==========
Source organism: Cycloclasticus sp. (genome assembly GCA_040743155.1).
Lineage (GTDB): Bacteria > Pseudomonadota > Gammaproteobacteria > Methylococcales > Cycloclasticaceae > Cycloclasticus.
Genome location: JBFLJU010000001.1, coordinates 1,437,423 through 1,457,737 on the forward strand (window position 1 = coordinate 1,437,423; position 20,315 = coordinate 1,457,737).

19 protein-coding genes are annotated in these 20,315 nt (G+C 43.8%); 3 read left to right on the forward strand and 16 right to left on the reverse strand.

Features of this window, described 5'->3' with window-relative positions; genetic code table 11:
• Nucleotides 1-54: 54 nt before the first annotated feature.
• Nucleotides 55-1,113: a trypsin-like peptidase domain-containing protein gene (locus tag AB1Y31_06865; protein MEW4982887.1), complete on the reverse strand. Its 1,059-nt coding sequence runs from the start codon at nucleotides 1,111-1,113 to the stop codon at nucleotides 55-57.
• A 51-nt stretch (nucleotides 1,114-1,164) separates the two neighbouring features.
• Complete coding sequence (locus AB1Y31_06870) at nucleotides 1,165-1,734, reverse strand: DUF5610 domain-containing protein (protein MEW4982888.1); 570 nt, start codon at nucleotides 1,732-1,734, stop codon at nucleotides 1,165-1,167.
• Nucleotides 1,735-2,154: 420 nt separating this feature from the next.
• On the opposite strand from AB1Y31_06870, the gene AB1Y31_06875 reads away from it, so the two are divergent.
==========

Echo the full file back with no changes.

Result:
Source organism: Cycloclasticus sp. (genome assembly GCA_040743155.1).
Lineage (GTDB): Bacteria > Pseudomonadota > Gammaproteobacteria > Methylococcales > Cycloclasticaceae > Cycloclasticus.
Genome location: JBFLJU010000001.1, coordinates 1,437,423 through 1,457,737 on the forward strand (window position 1 = coordinate 1,437,423; position 20,315 = coordinate 1,457,737).

19 protein-coding genes are annotated in these 20,315 nt (G+C 43.8%); 3 read left to right on the forward strand and 16 right to left on the reverse strand.

Features of this window, described 5'->3' with window-relative positions; genetic code table 11:
• Nucleotides 1-54: 54 nt before the first annotated feature.
• Nucleotides 55-1,113: a trypsin-like peptidase domain-containing protein gene (locus tag AB1Y31_06865; protein MEW4982887.1), complete on the reverse strand. Its 1,059-nt coding sequence runs from the start codon at nucleotides 1,111-1,113 to the stop codon at nucleotides 55-57.
• A 51-nt stretch (nucleotides 1,114-1,164) separates the two neighbouring features.
• Complete coding sequence (locus AB1Y31_06870) at nucleotides 1,165-1,734, reverse strand: DUF5610 domain-containing protein (protein MEW4982888.1); 570 nt, start codon at nucleotides 1,732-1,734, stop codon at nucleotides 1,165-1,167.
• Nucleotides 1,735-2,154: 420 nt separating this feature from the next.
• On the opposite strand from AB1Y31_06870, the gene AB1Y31_06875 reads away from it, so the two are divergent.